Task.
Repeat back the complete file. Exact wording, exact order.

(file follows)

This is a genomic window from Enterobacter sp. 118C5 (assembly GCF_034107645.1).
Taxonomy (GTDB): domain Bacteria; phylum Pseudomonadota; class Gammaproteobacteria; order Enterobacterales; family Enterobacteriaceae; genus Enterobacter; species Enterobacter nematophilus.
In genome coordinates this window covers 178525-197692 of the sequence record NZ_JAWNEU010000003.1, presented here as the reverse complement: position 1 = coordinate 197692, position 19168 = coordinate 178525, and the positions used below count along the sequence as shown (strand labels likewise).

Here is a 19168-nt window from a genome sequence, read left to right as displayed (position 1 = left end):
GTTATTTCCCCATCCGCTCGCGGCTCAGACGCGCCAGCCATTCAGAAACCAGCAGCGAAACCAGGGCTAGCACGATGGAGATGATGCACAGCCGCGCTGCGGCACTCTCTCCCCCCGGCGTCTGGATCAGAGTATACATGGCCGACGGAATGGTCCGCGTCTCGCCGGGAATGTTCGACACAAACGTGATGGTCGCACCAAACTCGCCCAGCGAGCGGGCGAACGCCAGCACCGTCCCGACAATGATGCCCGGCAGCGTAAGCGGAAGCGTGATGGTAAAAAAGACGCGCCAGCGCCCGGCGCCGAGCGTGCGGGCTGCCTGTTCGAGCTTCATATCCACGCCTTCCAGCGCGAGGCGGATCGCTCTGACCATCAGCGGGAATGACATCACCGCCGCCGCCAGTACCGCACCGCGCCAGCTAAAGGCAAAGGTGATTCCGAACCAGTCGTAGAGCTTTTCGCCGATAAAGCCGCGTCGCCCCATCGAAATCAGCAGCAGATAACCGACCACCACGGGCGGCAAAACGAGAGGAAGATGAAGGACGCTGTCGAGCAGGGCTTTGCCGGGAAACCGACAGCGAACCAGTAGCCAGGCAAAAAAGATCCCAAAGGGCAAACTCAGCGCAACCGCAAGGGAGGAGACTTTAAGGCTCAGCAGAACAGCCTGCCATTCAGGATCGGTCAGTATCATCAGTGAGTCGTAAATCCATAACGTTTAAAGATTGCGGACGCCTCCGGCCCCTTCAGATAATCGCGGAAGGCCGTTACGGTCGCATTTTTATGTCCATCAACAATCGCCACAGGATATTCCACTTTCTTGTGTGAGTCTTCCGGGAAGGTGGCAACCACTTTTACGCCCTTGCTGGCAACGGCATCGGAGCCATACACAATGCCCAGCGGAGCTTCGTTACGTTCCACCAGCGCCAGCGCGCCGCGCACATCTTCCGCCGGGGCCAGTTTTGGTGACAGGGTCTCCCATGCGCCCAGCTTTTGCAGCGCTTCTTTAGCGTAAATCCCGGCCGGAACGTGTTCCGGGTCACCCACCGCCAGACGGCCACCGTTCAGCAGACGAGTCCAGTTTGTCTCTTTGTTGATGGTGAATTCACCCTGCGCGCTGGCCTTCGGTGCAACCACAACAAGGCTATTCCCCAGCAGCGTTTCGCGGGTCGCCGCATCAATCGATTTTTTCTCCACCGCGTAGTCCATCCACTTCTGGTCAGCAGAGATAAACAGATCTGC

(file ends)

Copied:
This is a genomic window from Enterobacter sp. 118C5 (assembly GCF_034107645.1).
Taxonomy (GTDB): domain Bacteria; phylum Pseudomonadota; class Gammaproteobacteria; order Enterobacterales; family Enterobacteriaceae; genus Enterobacter; species Enterobacter nematophilus.
In genome coordinates this window covers 178525-197692 of the sequence record NZ_JAWNEU010000003.1, presented here as the reverse complement: position 1 = coordinate 197692, position 19168 = coordinate 178525, and the positions used below count along the sequence as shown (strand labels likewise).

Here is a 19168-nt window from a genome sequence, read left to right as displayed (position 1 = left end):
GTTATTTCCCCATCCGCTCGCGGCTCAGACGCGCCAGCCATTCAGAAACCAGCAGCGAAACCAGGGCTAGCACGATGGAGATGATGCACAGCCGCGCTGCGGCACTCTCTCCCCCCGGCGTCTGGATCAGAGTATACATGGCCGACGGAATGGTCCGCGTCTCGCCGGGAATGTTCGACACAAACGTGATGGTCGCACCAAACTCGCCCAGCGAGCGGGCGAACGCCAGCACCGTCCCGACAATGATGCCCGGCAGCGTAAGCGGAAGCGTGATGGTAAAAAAGACGCGCCAGCGCCCGGCGCCGAGCGTGCGGGCTGCCTGTTCGAGCTTCATATCCACGCCTTCCAGCGCGAGGCGGATCGCTCTGACCATCAGCGGGAATGACATCACCGCCGCCGCCAGTACCGCACCGCGCCAGCTAAAGGCAAAGGTGATTCCGAACCAGTCGTAGAGCTTTTCGCCGATAAAGCCGCGTCGCCCCATCGAAATCAGCAGCAGATAACCGACCACCACGGGCGGCAAAACGAGAGGAAGATGAAGGACGCTGTCGAGCAGGGCTTTGCCGGGAAACCGACAGCGAACCAGTAGCCAGGCAAAAAAGATCCCAAAGGGCAAACTCAGCGCAACCGCAAGGGAGGAGACTTTAAGGCTCAGCAGAACAGCCTGCCATTCAGGATCGGTCAGTATCATCAGTGAGTCGTAAATCCATAACGTTTAAAGATTGCGGACGCCTCCGGCCCCTTCAGATAATCGCGGAAGGCCGTTACGGTCGCATTTTTATGTCCATCAACAATCGCCACAGGATATTCCACTTTCTTGTGTGAGTCTTCCGGGAAGGTGGCAACCACTTTTACGCCCTTGCTGGCAACGGCATCGGAGCCATACACAATGCCCAGCGGAGCTTCGTTACGTTCCACCAGCGCCAGCGCGCCGCGCACATCTTCCGCCGGGGCCAGTTTTGGTGACAGGGTCTCCCATGCGCCCAGCTTTTGCAGCGCTTCTTTAGCGTAAATCCCGGCCGGAACGTGTTCCGGGTCACCCACCGCCAGACGGCCACCGTTCAGCAGACGAGTCCAGTTTGTCTCTTTGTTGATGGTGAATTCACCCTGCGCGCTGGCCTTCGGTGCAACCACAACAAGGCTATTCCCCAGCAGCGTTTCGCGGGTCGCCGCATCAATCGATTTTTTCTCCACCGCGTAGTCCATCCACTTCTGGTCAGCAGAGATAAACAGATCTGC